When Conor O’Shea told me a couple of months ago that he thought his side were in with a chance of a top four position, I would be lying if I said I believed him. But he is a man of great positivity and conviction and a man who has hailed his side for their strength of character.
“It doesn’t happen by accident. You don’t just turn one-point wins and two-point wins your way. It comes from a huge belief in each other,â€ he says.
The sheer grit and determination the London side have shown have been the key qualities in battling adversity and keeping that momentum alive in the race for a play-off position.
Going into the last regular Premiership round, the Harlequins knew they’d start the day in fifth position, but a win would lift them into fourth and secure that all important semi-final spot.
Risk-taker Danny Care put the Quins on the scoreboard first, providing an immense, airy pass to Mike Brown on the wing, enabling him to touch down. But George Ford came back to equalise with a solo score, as his acceleration and agility enabled him to wrong-foot and shake off several defenders, sailing over the try line with ease.
But the game really relied on the battle of the boots, with Nick Evans and Ford locking horns, embroiled in counter kicks that would control the game. And it was Evans who kicked Quins into a 10-7 lead at half time.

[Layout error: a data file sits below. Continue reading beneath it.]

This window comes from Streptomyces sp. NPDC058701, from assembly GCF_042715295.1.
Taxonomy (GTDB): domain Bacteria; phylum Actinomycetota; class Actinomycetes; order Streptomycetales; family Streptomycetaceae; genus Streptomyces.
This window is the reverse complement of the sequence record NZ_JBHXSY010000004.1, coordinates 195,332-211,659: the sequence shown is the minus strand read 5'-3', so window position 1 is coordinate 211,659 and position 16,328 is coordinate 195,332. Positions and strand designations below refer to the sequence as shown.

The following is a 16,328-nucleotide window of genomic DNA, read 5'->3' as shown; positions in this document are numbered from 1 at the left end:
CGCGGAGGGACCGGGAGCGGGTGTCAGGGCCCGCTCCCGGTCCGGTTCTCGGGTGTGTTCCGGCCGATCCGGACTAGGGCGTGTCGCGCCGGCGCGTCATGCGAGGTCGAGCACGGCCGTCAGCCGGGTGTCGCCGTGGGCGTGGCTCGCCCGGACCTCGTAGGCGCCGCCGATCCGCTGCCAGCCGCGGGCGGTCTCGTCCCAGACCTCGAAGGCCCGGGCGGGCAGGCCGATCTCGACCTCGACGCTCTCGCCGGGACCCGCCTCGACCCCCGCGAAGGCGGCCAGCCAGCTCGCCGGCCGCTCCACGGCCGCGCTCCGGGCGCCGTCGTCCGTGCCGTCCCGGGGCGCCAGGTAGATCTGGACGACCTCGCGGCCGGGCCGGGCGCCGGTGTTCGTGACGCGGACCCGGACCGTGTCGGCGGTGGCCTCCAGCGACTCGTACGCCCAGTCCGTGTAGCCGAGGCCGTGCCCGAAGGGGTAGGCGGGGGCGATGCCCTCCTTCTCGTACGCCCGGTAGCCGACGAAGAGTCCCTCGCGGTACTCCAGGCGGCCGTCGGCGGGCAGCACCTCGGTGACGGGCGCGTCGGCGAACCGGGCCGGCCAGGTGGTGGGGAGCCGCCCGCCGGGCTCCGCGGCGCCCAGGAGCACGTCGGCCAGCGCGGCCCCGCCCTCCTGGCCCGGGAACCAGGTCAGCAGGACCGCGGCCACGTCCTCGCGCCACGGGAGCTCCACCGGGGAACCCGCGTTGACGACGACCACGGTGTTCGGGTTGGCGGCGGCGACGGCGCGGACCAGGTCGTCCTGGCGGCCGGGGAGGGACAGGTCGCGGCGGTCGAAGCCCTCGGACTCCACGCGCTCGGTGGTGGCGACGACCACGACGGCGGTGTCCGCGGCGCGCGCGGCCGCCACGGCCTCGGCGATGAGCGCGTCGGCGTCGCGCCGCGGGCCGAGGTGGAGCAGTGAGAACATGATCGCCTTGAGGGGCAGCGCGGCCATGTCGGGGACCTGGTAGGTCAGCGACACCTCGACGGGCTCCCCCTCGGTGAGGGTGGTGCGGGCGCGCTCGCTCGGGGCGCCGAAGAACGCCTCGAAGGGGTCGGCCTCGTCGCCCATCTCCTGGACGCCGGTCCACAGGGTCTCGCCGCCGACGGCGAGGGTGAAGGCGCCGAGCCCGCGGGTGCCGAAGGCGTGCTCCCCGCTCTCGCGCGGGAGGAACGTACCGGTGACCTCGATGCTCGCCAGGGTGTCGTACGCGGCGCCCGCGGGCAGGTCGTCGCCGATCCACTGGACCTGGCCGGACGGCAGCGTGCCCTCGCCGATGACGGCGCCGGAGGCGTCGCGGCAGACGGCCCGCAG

Back out and alarm bells must have been ringing in Mike Ford’s head when four minutes into the second half, Matt Banahan was sent to the sin-bin for being offside. With Bath down to fourteen, what would the impact be?
Harlequins were persistent and with the 16th man in full voice, it fuelled their trademark effervescent phases of play. Their ability to create quick turnovers played into the boots of Evans, who slotted the penalties concisely. However, Ford was only ever a whisker away, keeping Bath within touching distance.
But in the final ten minutes, Bath were hampered by injuries and looked to have lost their footing, as they failed to create the chances they needed. That said, â€˜fight onâ€™ Ford did attempt an ambitious last-minute drop-goal, but it wasnâ€™t to be, and The Stoop erupted in elation.
Full Time: Harlequins 19-16 Bath
It was absolute agony for Mike Ford’s men, who’d shown consistency throughout the season. To be defeated at the final hurdle is tough to take for any club, especially one with such high calibre players – so what went wrong?
After the game he said:
“I don’t want any sympathy. We should have got to the top four today and we didn’t.â€
For Harlequins though, this is a real testament to the team and the lessons learnt this season. Conor Oâ€™Shea had mentioned:
â€œLooking back at the Wembley game, we werenâ€™t far off and we had a few key players who werenâ€™t playing that day, who are back in.â€
And itâ€™s paid off dividends now â€“ especially giving Brown, Robshaw and Care a break against Saracens back in March.
These are the little things that make the difference and now Quins will travel to Allianz Park next Saturday as the underdogs, but that wonâ€™t stop their momentum says Oâ€™Shea:
“We’ll give it a good crack against Saracens. We’ll play our way and if it isn’t good enough I won’t change the way I feel about what this group has done and what it will go on to do”
Saracens v Harlequins, Aviva Premiership Semi final, Allianz Park, 14.00 Saturday 17th May.
By Rhiannon Chandler-Day (@RhiannonCDay)
To see more from Rhiannon, please check out her rugby blog at: rhiannonsrugbyunionblog.blogspot.co.ukrhiannonsrugbyunionblog.blogspot.co.uk